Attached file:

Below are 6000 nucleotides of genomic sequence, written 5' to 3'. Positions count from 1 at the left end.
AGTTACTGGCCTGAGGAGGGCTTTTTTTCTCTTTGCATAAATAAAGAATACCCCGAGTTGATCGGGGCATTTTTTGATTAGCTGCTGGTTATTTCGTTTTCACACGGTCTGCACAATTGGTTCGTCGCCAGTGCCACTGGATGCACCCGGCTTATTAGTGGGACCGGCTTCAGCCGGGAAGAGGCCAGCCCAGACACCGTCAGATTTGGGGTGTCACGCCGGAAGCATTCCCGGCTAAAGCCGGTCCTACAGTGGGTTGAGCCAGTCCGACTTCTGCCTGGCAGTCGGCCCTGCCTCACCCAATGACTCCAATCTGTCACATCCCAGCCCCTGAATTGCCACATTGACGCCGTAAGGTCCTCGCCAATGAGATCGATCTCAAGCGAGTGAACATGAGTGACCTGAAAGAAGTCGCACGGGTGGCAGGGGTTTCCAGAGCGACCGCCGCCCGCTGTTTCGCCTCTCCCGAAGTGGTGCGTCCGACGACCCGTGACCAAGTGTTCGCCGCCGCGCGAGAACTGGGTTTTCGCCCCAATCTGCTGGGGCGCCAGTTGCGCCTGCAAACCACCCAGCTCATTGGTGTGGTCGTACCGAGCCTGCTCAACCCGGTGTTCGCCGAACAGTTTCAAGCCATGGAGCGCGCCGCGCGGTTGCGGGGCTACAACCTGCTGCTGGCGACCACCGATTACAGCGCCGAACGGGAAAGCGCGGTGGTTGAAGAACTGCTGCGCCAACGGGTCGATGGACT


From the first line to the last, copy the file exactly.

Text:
Below are 6000 nucleotides of genomic sequence, written 5' to 3'. Positions count from 1 at the left end.
AGTTACTGGCCTGAGGAGGGCTTTTTTTCTCTTTGCATAAATAAAGAATACCCCGAGTTGATCGGGGCATTTTTTGATTAGCTGCTGGTTATTTCGTTTTCACACGGTCTGCACAATTGGTTCGTCGCCAGTGCCACTGGATGCACCCGGCTTATTAGTGGGACCGGCTTCAGCCGGGAAGAGGCCAGCCCAGACACCGTCAGATTTGGGGTGTCACGCCGGAAGCATTCCCGGCTAAAGCCGGTCCTACAGTGGGTTGAGCCAGTCCGACTTCTGCCTGGCAGTCGGCCCTGCCTCACCCAATGACTCCAATCTGTCACATCCCAGCCCCTGAATTGCCACATTGACGCCGTAAGGTCCTCGCCAATGAGATCGATCTCAAGCGAGTGAACATGAGTGACCTGAAAGAAGTCGCACGGGTGGCAGGGGTTTCCAGAGCGACCGCCGCCCGCTGTTTCGCCTCTCCCGAAGTGGTGCGTCCGACGACCCGTGACCAAGTGTTCGCCGCCGCGCGAGAACTGGGTTTTCGCCCCAATCTGCTGGGGCGCCAGTTGCGCCTGCAAACCACCCAGCTCATTGGTGTGGTCGTACCGAGCCTGCTCAACCCGGTGTTCGCCGAACAGTTTCAAGCCATGGAGCGCGCCGCGCGGTTGCGGGGCTACAACCTGCTGCTGGCGACCACCGATTACAGCGCCGAACGGGAAAGCGCGGTGGTTGAAGAACTGCTGCGCCAACGGGTCGATGGACT